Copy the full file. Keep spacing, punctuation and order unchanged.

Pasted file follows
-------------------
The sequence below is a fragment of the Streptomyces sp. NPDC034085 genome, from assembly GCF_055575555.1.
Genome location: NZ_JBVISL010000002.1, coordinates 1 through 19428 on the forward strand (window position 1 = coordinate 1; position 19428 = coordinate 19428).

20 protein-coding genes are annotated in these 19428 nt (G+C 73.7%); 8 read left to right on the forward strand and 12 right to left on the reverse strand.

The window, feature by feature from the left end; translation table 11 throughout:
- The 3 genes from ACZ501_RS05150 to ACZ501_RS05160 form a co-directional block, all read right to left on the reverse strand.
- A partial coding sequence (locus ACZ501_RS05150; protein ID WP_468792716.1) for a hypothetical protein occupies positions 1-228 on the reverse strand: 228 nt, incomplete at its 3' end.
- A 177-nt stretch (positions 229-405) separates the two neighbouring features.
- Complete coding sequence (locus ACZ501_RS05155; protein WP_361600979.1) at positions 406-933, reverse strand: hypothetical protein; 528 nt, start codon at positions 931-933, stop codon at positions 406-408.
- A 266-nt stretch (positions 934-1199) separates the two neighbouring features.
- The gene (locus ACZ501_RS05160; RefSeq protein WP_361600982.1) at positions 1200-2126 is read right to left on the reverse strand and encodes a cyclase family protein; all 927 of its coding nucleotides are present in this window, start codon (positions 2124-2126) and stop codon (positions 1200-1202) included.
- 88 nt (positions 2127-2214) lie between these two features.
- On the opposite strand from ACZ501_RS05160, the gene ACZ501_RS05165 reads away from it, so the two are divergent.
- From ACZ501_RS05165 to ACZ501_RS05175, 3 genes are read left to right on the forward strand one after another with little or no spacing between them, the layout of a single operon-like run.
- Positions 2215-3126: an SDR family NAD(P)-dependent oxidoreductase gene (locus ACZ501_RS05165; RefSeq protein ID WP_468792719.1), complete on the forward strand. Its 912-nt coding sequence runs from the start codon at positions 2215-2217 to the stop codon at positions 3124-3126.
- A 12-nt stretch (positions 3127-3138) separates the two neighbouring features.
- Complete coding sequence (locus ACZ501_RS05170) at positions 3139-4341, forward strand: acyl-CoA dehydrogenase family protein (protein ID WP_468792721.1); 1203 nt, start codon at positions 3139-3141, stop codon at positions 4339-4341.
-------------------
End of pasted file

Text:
The sequence below is a fragment of the Streptomyces sp. NPDC034085 genome, from assembly GCF_055575555.1.
Genome location: NZ_JBVISL010000002.1, coordinates 1 through 19428 on the forward strand (window position 1 = coordinate 1; position 19428 = coordinate 19428).

20 protein-coding genes are annotated in these 19428 nt (G+C 73.7%); 8 read left to right on the forward strand and 12 right to left on the reverse strand.

The window, feature by feature from the left end; translation table 11 throughout:
- The 3 genes from ACZ501_RS05150 to ACZ501_RS05160 form a co-directional block, all read right to left on the reverse strand.
- A partial coding sequence (locus ACZ501_RS05150; protein ID WP_468792716.1) for a hypothetical protein occupies positions 1-228 on the reverse strand: 228 nt, incomplete at its 3' end.
- A 177-nt stretch (positions 229-405) separates the two neighbouring features.
- Complete coding sequence (locus ACZ501_RS05155; protein WP_361600979.1) at positions 406-933, reverse strand: hypothetical protein; 528 nt, start codon at positions 931-933, stop codon at positions 406-408.
- A 266-nt stretch (positions 934-1199) separates the two neighbouring features.
- The gene (locus ACZ501_RS05160; RefSeq protein WP_361600982.1) at positions 1200-2126 is read right to left on the reverse strand and encodes a cyclase family protein; all 927 of its coding nucleotides are present in this window, start codon (positions 2124-2126) and stop codon (positions 1200-1202) included.
- 88 nt (positions 2127-2214) lie between these two features.
- On the opposite strand from ACZ501_RS05160, the gene ACZ501_RS05165 reads away from it, so the two are divergent.
- From ACZ501_RS05165 to ACZ501_RS05175, 3 genes are read left to right on the forward strand one after another with little or no spacing between them, the layout of a single operon-like run.
- Positions 2215-3126: an SDR family NAD(P)-dependent oxidoreductase gene (locus ACZ501_RS05165; RefSeq protein ID WP_468792719.1), complete on the forward strand. Its 912-nt coding sequence runs from the start codon at positions 2215-2217 to the stop codon at positions 3124-3126.
- A 12-nt stretch (positions 3127-3138) separates the two neighbouring features.
- Complete coding sequence (locus ACZ501_RS05170) at positions 3139-4341, forward strand: acyl-CoA dehydrogenase family protein (protein ID WP_468792721.1); 1203 nt, start codon at positions 3139-3141, stop codon at positions 4339-4341.